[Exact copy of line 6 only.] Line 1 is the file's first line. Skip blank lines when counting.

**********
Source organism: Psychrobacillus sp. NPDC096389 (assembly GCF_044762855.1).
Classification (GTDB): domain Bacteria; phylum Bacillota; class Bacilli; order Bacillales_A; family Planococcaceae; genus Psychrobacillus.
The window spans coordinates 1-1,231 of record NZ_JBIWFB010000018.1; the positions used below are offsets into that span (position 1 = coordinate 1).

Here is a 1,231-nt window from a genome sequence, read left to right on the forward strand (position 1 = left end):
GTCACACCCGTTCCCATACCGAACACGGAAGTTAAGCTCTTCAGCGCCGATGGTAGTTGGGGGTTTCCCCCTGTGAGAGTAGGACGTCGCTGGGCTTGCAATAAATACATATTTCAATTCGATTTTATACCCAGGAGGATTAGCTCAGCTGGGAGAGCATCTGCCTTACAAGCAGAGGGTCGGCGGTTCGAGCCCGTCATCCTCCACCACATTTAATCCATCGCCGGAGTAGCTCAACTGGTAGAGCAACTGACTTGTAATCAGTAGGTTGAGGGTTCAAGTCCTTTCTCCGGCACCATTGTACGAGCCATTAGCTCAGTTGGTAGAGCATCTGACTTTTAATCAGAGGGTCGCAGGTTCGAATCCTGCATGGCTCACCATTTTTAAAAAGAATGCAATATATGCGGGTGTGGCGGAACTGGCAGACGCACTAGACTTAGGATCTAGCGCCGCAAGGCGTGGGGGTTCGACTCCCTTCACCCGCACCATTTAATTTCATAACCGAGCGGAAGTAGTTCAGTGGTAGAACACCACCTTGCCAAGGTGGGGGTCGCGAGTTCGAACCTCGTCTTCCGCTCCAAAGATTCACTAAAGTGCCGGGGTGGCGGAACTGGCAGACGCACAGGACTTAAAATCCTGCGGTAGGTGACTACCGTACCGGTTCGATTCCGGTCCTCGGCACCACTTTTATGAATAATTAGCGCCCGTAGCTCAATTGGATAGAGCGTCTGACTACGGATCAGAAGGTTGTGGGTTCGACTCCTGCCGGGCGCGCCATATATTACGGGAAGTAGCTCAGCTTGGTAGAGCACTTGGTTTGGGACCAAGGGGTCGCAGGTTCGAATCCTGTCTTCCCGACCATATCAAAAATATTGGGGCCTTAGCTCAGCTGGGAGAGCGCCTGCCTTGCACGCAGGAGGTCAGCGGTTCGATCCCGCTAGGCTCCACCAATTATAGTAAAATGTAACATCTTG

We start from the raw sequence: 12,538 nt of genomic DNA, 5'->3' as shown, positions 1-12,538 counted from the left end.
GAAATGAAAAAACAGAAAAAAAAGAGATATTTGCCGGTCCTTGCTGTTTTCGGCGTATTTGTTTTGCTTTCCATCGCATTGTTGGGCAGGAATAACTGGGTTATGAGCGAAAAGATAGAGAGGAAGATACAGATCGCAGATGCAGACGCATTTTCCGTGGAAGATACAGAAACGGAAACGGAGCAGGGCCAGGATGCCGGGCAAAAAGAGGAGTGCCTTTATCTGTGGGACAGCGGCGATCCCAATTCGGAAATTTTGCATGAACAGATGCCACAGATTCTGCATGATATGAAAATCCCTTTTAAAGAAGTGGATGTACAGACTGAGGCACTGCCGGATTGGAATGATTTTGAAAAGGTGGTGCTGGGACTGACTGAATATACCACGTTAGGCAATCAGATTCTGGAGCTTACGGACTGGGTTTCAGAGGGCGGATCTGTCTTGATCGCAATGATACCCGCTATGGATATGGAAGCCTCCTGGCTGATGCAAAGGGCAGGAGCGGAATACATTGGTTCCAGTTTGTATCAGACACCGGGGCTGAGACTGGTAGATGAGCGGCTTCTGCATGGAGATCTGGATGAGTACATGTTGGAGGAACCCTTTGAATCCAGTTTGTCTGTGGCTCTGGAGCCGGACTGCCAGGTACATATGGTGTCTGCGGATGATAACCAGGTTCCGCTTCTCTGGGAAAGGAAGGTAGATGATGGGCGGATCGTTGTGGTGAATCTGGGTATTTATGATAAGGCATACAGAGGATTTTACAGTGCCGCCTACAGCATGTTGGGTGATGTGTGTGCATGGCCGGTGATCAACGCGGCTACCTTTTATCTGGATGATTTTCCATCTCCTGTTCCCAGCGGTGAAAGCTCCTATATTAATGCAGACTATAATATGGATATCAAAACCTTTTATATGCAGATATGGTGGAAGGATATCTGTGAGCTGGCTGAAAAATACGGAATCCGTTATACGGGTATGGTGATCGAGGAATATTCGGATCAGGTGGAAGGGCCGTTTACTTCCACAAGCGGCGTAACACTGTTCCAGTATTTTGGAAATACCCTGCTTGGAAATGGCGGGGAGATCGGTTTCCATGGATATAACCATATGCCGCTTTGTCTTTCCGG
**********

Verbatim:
We start from the raw sequence: 12,538 nt of genomic DNA, 5'->3' as shown, positions 1-12,538 counted from the left end.